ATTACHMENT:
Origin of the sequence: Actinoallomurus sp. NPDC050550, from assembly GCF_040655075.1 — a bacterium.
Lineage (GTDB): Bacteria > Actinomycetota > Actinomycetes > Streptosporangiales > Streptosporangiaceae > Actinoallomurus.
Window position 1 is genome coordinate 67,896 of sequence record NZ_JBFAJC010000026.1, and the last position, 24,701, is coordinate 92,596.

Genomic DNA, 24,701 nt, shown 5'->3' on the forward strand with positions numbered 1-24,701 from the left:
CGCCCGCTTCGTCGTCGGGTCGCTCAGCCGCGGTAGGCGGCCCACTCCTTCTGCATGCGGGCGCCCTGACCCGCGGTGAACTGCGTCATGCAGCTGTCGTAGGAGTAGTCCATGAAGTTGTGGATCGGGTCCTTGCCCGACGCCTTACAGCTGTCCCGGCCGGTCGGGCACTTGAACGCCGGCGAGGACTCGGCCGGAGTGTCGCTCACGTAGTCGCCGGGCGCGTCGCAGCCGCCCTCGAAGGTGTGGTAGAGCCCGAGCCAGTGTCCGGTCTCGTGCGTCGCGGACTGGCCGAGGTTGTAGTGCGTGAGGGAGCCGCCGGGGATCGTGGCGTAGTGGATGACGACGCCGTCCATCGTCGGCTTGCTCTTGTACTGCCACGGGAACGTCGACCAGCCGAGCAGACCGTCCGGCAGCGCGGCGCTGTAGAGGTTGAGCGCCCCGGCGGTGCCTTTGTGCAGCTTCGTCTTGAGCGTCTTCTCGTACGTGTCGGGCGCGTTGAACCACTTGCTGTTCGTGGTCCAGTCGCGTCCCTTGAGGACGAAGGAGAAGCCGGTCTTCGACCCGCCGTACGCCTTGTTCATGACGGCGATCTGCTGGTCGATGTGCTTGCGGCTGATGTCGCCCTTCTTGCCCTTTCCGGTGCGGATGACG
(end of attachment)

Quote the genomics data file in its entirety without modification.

Origin of the sequence: Actinoallomurus sp. NPDC050550, from assembly GCF_040655075.1 — a bacterium.
Lineage (GTDB): Bacteria > Actinomycetota > Actinomycetes > Streptosporangiales > Streptosporangiaceae > Actinoallomurus.
Window position 1 is genome coordinate 67,896 of sequence record NZ_JBFAJC010000026.1, and the last position, 24,701, is coordinate 92,596.

Genomic DNA, 24,701 nt, shown 5'->3' on the forward strand with positions numbered 1-24,701 from the left:
CGCCCGCTTCGTCGTCGGGTCGCTCAGCCGCGGTAGGCGGCCCACTCCTTCTGCATGCGGGCGCCCTGACCCGCGGTGAACTGCGTCATGCAGCTGTCGTAGGAGTAGTCCATGAAGTTGTGGATCGGGTCCTTGCCCGACGCCTTACAGCTGTCCCGGCCGGTCGGGCACTTGAACGCCGGCGAGGACTCGGCCGGAGTGTCGCTCACGTAGTCGCCGGGCGCGTCGCAGCCGCCCTCGAAGGTGTGGTAGAGCCCGAGCCAGTGTCCGGTCTCGTGCGTCGCGGACTGGCCGAGGTTGTAGTGCGTGAGGGAGCCGCCGGGGATCGTGGCGTAGTGGATGACGACGCCGTCCATCGTCGGCTTGCTCTTGTACTGCCACGGGAACGTCGACCAGCCGAGCAGACCGTCCGGCAGCGCGGCGCTGTAGAGGTTGAGCGCCCCGGCGGTGCCTTTGTGCAGCTTCGTCTTGAGCGTCTTCTCGTACGTGTCGGGCGCGTTGAACCACTTGCTGTTCGTGGTCCAGTCGCGTCCCTTGAGGACGAAGGAGAAGCCGGTCTTCGACCCGCCGTACGCCTTGTTCATGACGGCGATCTGCTGGTCGATGTGCTTGCGGCTGATGTCGCCCTTCTTGCCCTTTCCGGTGCGGATGACG